It’s nor­mal for cou­ples to fight, but it’s im­por­tant to en­sure that your lit­tle one isn’t af­fected by it, re­minds DR RICHARD C. WOOLF­SON.

Young Parents (Singapore) - - Contents -

It’s nor­mal for cou­ples to fight, but do these so your lit­tle one isn’t af­fected by it.

There is a hardly a cou­ple who doesn’t have ar­gu­ments, espe­cially when they have kids.

Yet, no child likes to see Mum and Dad fight with each other. Con­sider the neg­a­tive im­pact: First, if you spend too much time squab­bling with each other, you’ll have less time for her.

Sec­ond, it cre­ates a tense and strained at­mos­phere at home; and third, she doesn’t want to see the peo­ple she loves in dis­pute.

Here are strate­gies to help you work things out so your lit­tle one won’t get up­set.

Keep your ghts away from her

Of course, there will be times when ar­gu­ments erupt spon­ta­neously be­tween you and your spouse in front of your tod­dler. Where pos­si­ble, de­lay the ar­gu­ments un­til she is not around.

Don’t ask your tod­dler to take sides

She loves both of you, so re­sist the temp­ta­tion to draw her into the ar­gu­ment. For ex­am­ple, you may feel like ask­ing her: “Don’t you think I am right?” That ques­tion forces her to choose one par­ent over the other. Leave her out of it.

Re­as­sure her she is safe

di­min­ishes. She may start to fear for her own safety and think to her­self: “If Mum and Dad can be hor­ri­ble to each other, maybe they will be hor­ri­ble to me, too”. She also fears that you may hurt each other.

Ex­plain that peo­ple need to re­lease their feel­ings

De­spite the un­pleas­ant­ness, the re­al­ity is that your two-year-old has to learn to cope with con­flict and dis­agree­ments in her life. She has to learn that vir­tu­ally ev­ery­one bick­ers some­times, and that this is a nor­mal – but usu­ally un­de­sir­able – part of re­la­tion­ships.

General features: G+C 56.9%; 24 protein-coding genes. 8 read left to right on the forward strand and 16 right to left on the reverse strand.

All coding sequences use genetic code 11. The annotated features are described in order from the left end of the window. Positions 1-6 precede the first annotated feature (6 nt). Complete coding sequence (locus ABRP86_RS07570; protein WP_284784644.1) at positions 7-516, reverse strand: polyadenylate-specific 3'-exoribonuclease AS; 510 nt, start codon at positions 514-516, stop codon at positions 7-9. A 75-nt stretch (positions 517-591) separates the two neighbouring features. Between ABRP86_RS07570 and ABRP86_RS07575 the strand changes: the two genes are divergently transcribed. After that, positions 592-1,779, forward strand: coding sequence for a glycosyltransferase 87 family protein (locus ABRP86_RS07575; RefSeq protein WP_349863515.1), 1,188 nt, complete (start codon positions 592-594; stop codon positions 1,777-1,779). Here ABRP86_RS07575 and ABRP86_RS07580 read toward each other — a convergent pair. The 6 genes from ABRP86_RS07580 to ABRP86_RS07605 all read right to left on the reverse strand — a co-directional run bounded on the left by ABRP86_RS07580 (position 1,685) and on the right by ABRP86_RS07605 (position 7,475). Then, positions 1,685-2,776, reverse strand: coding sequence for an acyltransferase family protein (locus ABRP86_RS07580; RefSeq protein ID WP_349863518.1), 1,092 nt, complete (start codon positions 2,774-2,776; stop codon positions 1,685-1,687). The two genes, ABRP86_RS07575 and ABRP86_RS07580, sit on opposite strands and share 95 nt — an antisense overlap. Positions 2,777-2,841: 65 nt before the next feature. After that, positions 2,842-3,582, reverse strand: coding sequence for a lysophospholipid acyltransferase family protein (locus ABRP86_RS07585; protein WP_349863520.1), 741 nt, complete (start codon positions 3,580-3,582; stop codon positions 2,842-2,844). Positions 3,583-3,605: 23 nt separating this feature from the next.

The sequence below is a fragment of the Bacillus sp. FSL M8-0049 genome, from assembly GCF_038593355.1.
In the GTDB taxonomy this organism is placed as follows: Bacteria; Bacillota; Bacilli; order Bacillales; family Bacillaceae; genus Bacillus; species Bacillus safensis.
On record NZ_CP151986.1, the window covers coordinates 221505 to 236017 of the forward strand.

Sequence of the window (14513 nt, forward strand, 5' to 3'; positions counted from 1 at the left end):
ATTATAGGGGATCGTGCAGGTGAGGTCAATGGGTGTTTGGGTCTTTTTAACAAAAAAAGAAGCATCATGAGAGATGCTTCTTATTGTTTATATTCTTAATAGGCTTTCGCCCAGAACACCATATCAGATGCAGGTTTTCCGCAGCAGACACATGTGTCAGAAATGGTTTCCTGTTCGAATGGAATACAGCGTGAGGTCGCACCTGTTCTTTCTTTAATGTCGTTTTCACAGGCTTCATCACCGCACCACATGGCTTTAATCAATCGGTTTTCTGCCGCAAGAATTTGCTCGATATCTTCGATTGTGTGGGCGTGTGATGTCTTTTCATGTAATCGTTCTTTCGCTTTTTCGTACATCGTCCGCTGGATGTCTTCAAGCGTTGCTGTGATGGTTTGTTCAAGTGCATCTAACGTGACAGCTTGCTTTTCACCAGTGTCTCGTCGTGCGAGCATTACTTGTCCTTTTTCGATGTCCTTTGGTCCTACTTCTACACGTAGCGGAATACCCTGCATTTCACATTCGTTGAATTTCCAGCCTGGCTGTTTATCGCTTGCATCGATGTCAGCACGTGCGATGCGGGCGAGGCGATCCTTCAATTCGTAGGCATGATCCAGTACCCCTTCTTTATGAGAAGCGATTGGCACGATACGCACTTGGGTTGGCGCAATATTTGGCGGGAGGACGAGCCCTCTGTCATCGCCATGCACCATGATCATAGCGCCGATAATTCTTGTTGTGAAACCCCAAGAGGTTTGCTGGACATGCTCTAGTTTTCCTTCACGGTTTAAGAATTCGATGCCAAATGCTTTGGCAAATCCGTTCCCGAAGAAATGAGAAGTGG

Model good be­hav­iour

If your tod­dler sees that both of you can have a mi­nor ar­gu­ment and still love each other after­wards, she’ll even­tu­ally grasp the con­cept that love and con­flict are not mu­tu­ally ex­clu­sive. She will learn that she can care deeply for some­one and be an­noyed with them at the same time.

Never show phys­i­cal ag­gres­sion

Your two-yearold should never see phys­i­cal ag­gres­sion – or even threats – be­tween you and your spouse.

She may be­come afraid to leave the house in case some­thing dread­ful hap­pens.

Demon­strate com­pro­mise

Show your tot that ar­gu­ments can be re­solved by com­pro­mise. Teach her that when two peo­ple want dif­fer­ent things, they can reach a mid­dle-ground through dis­cus­sion and com­pro­mise. And if she learns this from you at home, she’ll be able to use this strat­egy when dis­agree­ing with her friends.

Ex­plain mi­nor im­por­tance

ar­gu­ment, re­as­sure her that the fight doesn’t re­ally mean any­thing.

Tell her ex­plic­itly that al­though you are both an­gry, you are dis­agree­ing over a small mat­ter. Make sure she un­der­stands this so she isn’t afraid of the con­flict she has ob­served.

Re­sist the temp­ta­tion to draw her into your ar­gu­ment. For ex­am­ple, you may feel like ask­ing her: “Don’t you think I am right?”

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